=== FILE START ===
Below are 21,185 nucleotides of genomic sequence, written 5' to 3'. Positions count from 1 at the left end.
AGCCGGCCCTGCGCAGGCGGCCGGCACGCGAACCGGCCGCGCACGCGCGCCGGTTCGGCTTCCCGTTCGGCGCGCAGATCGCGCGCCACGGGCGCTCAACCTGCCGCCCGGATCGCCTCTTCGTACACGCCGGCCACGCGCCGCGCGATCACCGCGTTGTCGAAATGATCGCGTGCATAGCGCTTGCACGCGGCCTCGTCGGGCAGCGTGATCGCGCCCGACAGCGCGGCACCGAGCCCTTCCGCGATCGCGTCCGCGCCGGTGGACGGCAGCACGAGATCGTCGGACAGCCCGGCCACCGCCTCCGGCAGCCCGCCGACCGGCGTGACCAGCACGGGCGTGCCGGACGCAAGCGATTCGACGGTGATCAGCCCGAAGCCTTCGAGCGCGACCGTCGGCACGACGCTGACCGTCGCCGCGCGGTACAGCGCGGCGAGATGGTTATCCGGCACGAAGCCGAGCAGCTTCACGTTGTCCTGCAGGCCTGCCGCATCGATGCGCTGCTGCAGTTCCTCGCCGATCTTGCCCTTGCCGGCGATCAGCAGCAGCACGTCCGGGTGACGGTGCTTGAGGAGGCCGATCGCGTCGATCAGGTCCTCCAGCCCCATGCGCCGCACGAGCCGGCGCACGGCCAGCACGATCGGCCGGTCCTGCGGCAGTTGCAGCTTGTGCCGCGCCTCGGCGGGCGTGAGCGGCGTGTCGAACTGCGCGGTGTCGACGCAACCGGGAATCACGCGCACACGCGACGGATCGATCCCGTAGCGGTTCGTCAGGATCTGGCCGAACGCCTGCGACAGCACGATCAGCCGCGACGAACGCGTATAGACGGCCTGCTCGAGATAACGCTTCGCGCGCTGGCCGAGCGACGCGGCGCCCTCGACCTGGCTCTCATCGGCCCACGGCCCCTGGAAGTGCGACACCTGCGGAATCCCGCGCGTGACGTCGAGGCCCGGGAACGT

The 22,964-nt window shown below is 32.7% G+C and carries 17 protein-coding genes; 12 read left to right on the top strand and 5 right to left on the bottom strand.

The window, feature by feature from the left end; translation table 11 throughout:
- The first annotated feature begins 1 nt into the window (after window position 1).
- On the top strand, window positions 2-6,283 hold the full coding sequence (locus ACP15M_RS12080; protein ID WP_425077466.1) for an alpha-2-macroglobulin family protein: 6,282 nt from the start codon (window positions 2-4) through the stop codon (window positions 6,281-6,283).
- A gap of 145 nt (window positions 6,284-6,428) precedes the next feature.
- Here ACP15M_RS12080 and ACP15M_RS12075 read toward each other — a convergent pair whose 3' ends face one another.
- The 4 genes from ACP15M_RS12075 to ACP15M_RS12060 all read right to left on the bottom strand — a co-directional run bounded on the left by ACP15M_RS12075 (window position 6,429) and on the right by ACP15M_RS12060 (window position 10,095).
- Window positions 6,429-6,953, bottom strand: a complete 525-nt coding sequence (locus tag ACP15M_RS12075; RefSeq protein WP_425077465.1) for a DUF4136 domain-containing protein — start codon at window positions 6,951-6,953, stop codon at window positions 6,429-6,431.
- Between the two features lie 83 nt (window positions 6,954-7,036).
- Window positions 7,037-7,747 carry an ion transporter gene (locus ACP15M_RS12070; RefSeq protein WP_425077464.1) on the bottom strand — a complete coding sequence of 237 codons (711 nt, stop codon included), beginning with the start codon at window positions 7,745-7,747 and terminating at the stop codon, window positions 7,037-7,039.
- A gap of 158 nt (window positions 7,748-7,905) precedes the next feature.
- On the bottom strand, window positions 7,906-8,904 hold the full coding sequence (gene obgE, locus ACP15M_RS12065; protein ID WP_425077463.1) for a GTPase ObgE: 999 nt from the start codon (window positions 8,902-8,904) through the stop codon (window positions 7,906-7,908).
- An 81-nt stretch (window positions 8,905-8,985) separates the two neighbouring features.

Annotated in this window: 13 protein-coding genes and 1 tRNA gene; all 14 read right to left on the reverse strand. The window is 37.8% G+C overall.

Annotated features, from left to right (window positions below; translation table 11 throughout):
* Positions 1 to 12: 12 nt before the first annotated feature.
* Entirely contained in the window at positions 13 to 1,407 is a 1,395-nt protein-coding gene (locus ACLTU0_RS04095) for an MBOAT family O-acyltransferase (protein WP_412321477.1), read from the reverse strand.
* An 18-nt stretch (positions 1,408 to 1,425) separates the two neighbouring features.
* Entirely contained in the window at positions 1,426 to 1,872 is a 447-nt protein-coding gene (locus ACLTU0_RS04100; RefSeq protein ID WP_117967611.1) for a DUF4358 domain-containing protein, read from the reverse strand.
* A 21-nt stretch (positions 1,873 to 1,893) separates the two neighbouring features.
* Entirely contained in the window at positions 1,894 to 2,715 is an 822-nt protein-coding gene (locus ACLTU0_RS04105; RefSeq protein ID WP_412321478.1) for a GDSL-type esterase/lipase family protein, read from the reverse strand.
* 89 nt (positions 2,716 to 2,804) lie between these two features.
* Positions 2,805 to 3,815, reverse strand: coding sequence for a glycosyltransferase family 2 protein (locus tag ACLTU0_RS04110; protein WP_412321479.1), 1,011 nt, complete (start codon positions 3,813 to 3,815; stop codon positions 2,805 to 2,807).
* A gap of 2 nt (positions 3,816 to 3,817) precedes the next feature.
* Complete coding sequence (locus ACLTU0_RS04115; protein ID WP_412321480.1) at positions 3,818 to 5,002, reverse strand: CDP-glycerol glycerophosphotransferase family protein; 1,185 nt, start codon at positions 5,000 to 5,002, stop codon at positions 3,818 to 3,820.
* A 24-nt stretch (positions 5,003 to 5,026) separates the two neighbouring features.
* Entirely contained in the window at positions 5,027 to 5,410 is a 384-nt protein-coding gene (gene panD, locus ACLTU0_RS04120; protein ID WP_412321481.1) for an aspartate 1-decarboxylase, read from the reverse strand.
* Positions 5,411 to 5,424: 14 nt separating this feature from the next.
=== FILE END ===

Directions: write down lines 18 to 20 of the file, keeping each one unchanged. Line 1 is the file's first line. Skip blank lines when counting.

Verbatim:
* Positions 1 to 12: 12 nt before the first annotated feature.
* Entirely contained in the window at positions 13 to 1,407 is a 1,395-nt protein-coding gene (locus ACLTU0_RS04095) for an MBOAT family O-acyltransferase (protein WP_412321477.1), read from the reverse strand.
* An 18-nt stretch (positions 1,408 to 1,425) separates the two neighbouring features.